- I adore waffles, and we make all kinds in our waffle maker, from Parmesan & Paprika Potato Waffles and Marmite Waffles to Double Chocolate Brownie-Style Waffles and French Toast Waffles. So we were absolutely on board to try the 14 waffle recipes within Regula Ysewijn’s Dark Rye & Honey Cake including these fabulous Savoury Sweet Potato Waffles.
Read more about the book in our indepth review of Dark Rye & Honey Cake by Regula Ysewijn.
Savoury Sweet Potato Waffles
These waffles are the best savoury waffles you will ever make – in my humble opinion, anyway. The spices provide a subtle flavour in the background: they aren’t meant to be pronounced, just to support.I serve them with our traditional platte kaas (quark or fromage blanc), which is also used in the cheesecakes of Wallonia or smeared onto bread, topped with radishes and served with Gueuze beer.
Makes10 medium waffles (2 per person, for lunch or breakfast)
- 400 g (14 oz) sweet potato
- 50 g (1¾ oz) unsalted butter
- 100 g 3½oz cheese, such as semi-mature gouda, cheddar or red Leicester
- 100 g 3½ oz strong (bread) flour
- 100 g 3½ oz plain flour
- ¼ teaspoon baking powder
- ¼ teaspoon sea salt
- ¼ teaspoon smoked paprika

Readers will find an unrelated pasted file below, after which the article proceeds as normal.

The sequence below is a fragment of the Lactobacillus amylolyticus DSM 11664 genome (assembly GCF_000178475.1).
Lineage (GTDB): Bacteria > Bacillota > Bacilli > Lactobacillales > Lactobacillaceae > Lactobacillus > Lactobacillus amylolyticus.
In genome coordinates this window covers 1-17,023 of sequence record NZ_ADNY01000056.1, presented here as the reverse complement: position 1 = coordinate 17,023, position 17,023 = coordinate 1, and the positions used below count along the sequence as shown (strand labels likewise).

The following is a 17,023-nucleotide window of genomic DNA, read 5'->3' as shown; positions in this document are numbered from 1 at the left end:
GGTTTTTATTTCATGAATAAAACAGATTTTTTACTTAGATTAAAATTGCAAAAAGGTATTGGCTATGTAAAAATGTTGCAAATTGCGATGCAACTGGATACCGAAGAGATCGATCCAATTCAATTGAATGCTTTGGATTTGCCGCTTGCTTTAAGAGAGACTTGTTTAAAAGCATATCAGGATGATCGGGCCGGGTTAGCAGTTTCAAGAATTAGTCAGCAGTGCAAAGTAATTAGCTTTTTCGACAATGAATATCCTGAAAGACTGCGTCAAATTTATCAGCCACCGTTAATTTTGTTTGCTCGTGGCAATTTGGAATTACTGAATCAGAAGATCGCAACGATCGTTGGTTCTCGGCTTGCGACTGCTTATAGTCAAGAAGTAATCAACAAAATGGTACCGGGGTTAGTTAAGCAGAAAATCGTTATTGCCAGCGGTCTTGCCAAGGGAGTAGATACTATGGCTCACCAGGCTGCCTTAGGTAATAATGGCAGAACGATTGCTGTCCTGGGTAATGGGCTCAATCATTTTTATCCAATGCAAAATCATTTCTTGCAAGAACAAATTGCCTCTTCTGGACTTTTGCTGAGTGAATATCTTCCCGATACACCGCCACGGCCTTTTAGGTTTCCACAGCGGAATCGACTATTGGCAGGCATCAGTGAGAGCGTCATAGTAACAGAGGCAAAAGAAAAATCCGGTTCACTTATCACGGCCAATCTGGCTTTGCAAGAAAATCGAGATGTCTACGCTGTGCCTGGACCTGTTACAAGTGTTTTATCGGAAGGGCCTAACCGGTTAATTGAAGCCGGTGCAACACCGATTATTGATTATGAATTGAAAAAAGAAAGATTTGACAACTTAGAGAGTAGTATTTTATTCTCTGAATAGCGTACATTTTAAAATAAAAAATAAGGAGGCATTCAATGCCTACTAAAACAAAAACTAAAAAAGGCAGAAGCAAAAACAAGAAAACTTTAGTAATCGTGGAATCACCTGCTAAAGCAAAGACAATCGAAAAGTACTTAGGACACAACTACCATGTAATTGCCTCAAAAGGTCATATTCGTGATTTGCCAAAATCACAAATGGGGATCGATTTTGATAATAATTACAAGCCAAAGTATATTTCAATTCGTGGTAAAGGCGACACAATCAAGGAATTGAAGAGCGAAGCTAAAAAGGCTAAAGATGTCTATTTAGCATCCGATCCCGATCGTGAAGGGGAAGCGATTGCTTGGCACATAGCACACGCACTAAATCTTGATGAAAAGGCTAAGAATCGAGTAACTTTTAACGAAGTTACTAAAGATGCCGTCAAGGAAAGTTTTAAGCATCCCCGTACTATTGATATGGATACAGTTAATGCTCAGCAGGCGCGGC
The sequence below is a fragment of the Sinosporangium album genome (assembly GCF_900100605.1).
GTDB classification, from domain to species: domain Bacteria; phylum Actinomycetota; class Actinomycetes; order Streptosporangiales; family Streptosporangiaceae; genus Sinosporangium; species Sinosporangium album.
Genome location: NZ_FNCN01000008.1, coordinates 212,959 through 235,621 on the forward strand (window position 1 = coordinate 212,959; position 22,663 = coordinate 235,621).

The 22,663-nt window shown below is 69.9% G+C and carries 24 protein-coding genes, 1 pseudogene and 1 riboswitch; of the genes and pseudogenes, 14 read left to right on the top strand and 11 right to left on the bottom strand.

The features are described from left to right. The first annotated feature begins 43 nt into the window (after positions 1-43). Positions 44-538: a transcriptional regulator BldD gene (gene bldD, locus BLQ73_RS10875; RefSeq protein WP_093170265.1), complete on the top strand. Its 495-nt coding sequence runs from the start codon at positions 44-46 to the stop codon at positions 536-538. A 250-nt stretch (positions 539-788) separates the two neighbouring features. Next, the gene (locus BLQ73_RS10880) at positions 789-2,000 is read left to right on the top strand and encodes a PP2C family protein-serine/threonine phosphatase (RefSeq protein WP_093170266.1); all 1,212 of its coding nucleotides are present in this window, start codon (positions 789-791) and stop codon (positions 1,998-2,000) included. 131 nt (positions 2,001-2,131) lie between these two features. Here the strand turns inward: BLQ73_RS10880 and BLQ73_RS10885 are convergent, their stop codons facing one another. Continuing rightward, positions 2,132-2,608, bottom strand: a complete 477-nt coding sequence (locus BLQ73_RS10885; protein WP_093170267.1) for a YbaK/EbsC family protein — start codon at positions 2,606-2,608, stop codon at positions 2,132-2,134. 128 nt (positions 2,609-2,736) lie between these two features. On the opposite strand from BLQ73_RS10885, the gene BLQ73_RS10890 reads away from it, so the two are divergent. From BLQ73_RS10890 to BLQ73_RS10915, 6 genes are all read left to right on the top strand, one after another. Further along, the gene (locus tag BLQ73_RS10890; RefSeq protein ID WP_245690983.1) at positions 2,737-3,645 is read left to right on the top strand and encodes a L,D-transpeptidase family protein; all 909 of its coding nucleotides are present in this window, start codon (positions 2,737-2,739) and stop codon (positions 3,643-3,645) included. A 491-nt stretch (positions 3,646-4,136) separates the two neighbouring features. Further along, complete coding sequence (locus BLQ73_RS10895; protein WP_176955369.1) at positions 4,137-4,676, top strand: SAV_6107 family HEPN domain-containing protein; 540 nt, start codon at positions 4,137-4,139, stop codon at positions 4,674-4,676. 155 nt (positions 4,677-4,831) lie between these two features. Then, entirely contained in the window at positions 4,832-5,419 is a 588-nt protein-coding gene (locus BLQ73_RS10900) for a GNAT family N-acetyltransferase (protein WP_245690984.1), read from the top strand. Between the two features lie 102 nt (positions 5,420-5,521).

- ¼ teaspoon ground cumin
- 1 tablespoon dried bruschetta herbs or oregano
- 2 eggs,separated
- 50 ml (1¾ fl oz) full-fat milk
- flat-leaf parsley
- platte kaas (fromage blanc, quark) or sour cream or skyr
- cracked black pepper chervil sprigs
Makes 10 medium waffles (2 per person, for lunch or breakfast)
Use a plain waffle iron (see below for more information).
There are two ways to go about cooking the sweet potato: if you are feeling organised you can put the whole unpeeled potatoes into the oven along with your evening meal and bake them until soft (this is the way that will yield the most flavoursome result and it’s so easy you will definitely remember to pop in a sweet potato or two next time). The oven temperature isn’t important as long as you don’t go over 200°C (400°F) – just squeeze the potato after 30 minutes to see if it is soft; the skin will be wrinkly if it’s ready. You can keep the cooked potato in the fridge for up to 3 days after cooking.
The second way is to cook the sweet potato on the day you’re making the waffles. If you can find small ones, cook them whole as it will improve the flavour, but if they’re large cut them into cubes and keep an eye on them so they don’t fall apart. Depending on the size of the potatoes, cooking them will take about 20 minutes.
Scoop the flesh out of the potato peel or toss the cubes into a food processor and blend to a purée, then let it cool.
Meanwhile, melt the butter in a small saucepan over low heat so it doesn’t bubble, then let it cool. Grate the cheese.
Put both the flours, baking powder, salt, spices and herbs into a large bowl and mix well.
In a separate bowl, whisk the sweet potato purée and the melted butter together until well incorporated. Add the egg yolks and milk, then add this mixture to the flour mixture. Stir until combined, then whisk the egg whites to stiff peaks and fold them into the batter with the grated cheese.
Heat a plain waffle iron. Place a dollop of batter on the iron and bake each waffle for 3 minutes or until golden.
Chop some parsley and add it to the cheese or sour cream. Add the pepper, as much as you like, and stir to combine.